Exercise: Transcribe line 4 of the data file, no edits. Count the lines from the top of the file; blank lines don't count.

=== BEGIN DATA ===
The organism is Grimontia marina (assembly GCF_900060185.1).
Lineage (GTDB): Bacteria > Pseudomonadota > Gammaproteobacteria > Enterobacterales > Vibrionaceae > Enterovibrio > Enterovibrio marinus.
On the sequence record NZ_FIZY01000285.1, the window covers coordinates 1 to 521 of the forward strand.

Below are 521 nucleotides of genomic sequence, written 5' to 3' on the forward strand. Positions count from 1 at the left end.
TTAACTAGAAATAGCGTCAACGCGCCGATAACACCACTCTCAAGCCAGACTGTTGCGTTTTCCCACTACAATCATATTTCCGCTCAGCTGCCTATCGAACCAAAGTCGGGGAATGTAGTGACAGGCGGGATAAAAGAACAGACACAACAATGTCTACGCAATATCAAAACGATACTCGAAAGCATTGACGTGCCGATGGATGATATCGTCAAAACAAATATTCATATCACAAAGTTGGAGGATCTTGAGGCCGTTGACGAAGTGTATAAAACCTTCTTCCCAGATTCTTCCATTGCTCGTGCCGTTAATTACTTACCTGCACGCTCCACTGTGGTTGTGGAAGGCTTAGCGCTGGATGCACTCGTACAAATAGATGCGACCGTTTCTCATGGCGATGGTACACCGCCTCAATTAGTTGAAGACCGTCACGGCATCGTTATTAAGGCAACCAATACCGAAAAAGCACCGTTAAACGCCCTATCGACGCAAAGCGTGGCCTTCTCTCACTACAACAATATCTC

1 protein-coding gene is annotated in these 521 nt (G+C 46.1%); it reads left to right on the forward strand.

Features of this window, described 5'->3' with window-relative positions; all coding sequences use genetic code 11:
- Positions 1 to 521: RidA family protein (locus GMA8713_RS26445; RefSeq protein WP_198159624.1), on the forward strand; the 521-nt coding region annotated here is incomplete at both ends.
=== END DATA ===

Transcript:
Below are 521 nucleotides of genomic sequence, written 5' to 3' on the forward strand. Positions count from 1 at the left end.